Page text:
First, we have to expect the supernatural. Our Christian faith isn’t an exercise in moral behavior or even the gaining of religious knowledge. It’s the personal experience of a Savior who died and then was miraculously raised from the dead. We live now in a supernatural realm; for us to receive the Lord’s favor we have to expect his supernatural work in our lives and circumstances.
Second, we must accept our strangeness. There may have been a time in the past when Christians were generally accepted by the surrounding culture and our moral values embraced by society at large. But that time is over. Our beliefs, morals and practices set us squarely in a counter-cultural position. We’re aliens now, and the more we come to terms with our status the more we’re positioned to receive the Lord’s favor.
Third, we have to align our lives with biblical authority—that includes our personal lifestyles as well as the institutions we associate with. The Lord’s favor comes on those who obey biblical teaching; to put it another way, divine blessing flows along the lines of biblical authority.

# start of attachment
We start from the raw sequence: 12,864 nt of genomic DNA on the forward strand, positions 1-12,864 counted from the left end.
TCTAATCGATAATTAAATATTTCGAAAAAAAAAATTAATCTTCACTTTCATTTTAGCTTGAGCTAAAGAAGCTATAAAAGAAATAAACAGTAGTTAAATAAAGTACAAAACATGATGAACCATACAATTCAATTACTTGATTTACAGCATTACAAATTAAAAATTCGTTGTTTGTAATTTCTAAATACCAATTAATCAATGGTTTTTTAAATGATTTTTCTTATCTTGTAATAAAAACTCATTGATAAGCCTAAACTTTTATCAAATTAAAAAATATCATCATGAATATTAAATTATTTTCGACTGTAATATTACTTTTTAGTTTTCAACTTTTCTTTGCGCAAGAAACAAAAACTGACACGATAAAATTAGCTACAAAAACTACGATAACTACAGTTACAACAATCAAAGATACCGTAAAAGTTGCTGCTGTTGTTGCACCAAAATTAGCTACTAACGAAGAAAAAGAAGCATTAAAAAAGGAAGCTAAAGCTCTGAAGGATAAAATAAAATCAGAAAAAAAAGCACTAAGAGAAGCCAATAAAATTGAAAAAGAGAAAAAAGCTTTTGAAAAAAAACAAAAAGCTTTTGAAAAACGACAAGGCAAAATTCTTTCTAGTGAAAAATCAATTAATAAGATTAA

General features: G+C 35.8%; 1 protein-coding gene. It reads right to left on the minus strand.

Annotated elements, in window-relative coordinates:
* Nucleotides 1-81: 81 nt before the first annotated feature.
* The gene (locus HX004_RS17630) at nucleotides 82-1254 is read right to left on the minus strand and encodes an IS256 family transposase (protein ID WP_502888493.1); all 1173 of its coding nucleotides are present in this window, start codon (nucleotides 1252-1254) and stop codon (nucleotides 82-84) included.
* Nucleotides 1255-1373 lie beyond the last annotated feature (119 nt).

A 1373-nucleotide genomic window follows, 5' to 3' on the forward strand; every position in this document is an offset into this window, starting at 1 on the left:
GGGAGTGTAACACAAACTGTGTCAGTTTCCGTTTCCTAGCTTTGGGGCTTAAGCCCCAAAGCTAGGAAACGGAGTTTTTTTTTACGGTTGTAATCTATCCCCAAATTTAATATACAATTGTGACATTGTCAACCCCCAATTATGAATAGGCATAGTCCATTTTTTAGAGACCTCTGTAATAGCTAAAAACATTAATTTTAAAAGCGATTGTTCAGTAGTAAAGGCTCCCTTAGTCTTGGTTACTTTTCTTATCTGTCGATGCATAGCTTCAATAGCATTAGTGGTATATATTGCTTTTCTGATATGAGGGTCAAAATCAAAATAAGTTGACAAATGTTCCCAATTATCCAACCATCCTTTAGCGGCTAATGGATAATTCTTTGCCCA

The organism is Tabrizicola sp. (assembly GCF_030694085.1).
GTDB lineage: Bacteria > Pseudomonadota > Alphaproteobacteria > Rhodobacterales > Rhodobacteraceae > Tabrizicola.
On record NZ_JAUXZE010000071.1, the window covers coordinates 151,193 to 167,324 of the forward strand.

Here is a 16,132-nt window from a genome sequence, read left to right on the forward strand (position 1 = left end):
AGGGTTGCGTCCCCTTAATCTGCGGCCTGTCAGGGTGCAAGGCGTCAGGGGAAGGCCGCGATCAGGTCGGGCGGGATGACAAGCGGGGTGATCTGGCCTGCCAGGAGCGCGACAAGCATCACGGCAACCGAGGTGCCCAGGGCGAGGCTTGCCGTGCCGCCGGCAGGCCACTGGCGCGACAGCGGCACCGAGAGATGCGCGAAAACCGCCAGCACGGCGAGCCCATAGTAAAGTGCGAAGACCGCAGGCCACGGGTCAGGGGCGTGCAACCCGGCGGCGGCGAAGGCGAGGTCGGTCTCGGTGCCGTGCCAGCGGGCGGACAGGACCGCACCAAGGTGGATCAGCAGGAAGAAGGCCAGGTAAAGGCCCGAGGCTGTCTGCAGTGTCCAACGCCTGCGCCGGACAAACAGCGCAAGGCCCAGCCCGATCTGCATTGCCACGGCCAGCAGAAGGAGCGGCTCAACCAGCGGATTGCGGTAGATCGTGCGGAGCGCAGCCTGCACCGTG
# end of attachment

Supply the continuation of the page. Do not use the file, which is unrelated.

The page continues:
Back to that Sunday’s service. We had a marvelous time, and the Lord blessed our service with an invitation time where many people came forward for special prayer. But in the days following, things went in an altogether unexpected direction.
One of our minister’s wives does calligraphy and she did a special piece for me illustrating the concept of the Lord’s favor in 2016—that’s her artwork that leads this blog. I shared it with our people in overnight many people jumped on it and began downloading it to share with their friends. And it keeps growing. One person in our church let me know this week that when she posted in on her website, she had over 11,000 downloads in two days.
Many people are yearning for the Lord’s favor in the New Year—my prayer is that we would all position our lives in order to receive it.